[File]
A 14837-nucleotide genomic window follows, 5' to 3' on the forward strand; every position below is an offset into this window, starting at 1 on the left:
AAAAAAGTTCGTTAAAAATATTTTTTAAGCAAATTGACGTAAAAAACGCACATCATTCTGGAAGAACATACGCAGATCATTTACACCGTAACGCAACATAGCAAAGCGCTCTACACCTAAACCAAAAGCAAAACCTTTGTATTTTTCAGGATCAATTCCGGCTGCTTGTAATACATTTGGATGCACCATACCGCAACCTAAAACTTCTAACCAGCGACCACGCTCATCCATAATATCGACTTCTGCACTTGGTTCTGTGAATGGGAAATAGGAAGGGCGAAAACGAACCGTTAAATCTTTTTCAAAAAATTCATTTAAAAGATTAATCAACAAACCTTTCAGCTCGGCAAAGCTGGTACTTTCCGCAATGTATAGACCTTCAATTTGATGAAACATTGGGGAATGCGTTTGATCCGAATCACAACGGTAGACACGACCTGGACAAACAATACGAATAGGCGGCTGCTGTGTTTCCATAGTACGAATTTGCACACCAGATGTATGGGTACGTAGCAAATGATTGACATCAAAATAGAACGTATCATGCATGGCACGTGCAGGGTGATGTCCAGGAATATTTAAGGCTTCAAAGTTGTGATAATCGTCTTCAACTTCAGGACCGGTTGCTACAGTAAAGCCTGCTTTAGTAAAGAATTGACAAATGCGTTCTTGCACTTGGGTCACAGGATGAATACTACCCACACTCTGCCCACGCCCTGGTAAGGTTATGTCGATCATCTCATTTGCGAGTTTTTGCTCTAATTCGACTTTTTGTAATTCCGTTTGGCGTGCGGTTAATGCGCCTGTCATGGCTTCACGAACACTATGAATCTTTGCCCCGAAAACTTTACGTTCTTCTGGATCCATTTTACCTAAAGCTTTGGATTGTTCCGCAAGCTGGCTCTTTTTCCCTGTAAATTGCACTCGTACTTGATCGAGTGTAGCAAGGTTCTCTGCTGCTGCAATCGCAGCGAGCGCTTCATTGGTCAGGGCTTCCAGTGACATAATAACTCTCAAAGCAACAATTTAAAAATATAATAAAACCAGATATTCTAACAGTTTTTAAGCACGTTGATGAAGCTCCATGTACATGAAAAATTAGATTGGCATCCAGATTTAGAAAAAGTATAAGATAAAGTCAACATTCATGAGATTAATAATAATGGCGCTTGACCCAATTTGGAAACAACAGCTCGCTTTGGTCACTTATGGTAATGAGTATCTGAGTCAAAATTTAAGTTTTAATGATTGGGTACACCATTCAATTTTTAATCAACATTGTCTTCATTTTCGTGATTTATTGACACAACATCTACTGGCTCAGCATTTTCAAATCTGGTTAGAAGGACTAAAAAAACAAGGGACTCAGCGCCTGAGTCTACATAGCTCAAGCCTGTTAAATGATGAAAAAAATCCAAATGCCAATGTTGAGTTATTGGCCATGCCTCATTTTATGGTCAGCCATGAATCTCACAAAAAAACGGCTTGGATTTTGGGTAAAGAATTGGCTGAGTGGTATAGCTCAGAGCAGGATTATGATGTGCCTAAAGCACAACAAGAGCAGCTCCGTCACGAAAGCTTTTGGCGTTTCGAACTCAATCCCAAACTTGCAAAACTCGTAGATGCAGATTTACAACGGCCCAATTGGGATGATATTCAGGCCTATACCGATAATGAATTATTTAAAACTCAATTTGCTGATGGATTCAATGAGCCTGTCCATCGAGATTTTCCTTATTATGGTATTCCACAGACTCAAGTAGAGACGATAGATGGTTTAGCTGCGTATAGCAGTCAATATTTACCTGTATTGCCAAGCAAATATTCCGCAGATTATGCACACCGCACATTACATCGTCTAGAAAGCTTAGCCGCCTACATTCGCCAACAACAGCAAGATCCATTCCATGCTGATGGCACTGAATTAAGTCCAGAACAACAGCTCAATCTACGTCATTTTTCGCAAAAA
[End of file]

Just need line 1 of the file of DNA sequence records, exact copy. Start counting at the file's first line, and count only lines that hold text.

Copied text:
A 14837-nucleotide genomic window follows, 5' to 3' on the forward strand; every position below is an offset into this window, starting at 1 on the left: